Not all journalism students are lucky enough to get a front page byline and a private, in-person interview with the National Geographic Storytelling Grants Program Officer on their first internship.
Internships in journalism are so competitive in the United States, that finding an unpaid one doesn’t ensure that you will actually grow as a writer and as a critical thinker. These “fetching coffee” internships don’t send writers out ready to write on their own; after going through Roving Reporters training programme, I feel that I have the skill to write on my own.
However, all writers have editors. We are a team, and the team at Roving Reporters needs each individual to keep moving forward. As an English literature and environmental science student, my experience has been almost exclusively in science journalism. With Roving Reporters, I learned about real-world field journalism: investigating, profiling, feature writing, narrative writing, newsroom editing, last minute fact-checking, and so much more. Straddling both environmental and critical social and justice journalism in a country with immense natural beauty and a crazy-complex history and government is eye opening in itself, coming from liberal bubble like Berkeley, CA. Just by traveling abroad to a country like South Africa you learn new things every day; Roving Reporters helps you turn those discoveries into a story that everyone can learn from.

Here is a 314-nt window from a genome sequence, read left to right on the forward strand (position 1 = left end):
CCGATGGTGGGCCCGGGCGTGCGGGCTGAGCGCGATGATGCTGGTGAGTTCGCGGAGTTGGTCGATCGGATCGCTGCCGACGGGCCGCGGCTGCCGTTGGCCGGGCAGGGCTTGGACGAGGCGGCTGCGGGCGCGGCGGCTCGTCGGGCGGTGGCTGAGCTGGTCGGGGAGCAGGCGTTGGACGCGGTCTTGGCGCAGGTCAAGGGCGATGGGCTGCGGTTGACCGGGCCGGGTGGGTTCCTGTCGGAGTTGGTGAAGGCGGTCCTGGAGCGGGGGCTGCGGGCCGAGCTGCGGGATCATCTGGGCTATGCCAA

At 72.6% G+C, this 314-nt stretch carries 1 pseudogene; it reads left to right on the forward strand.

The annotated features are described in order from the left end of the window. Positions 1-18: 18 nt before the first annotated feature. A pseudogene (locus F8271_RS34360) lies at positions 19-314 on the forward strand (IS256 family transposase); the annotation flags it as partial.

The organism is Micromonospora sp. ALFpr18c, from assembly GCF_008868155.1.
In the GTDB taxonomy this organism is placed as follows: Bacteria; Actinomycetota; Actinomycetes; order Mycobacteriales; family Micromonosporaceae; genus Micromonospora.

- Izze Siemann, a McGill University environmental science and English literature honours student, served a two month internship with Roving Reporters from June to early August 2018.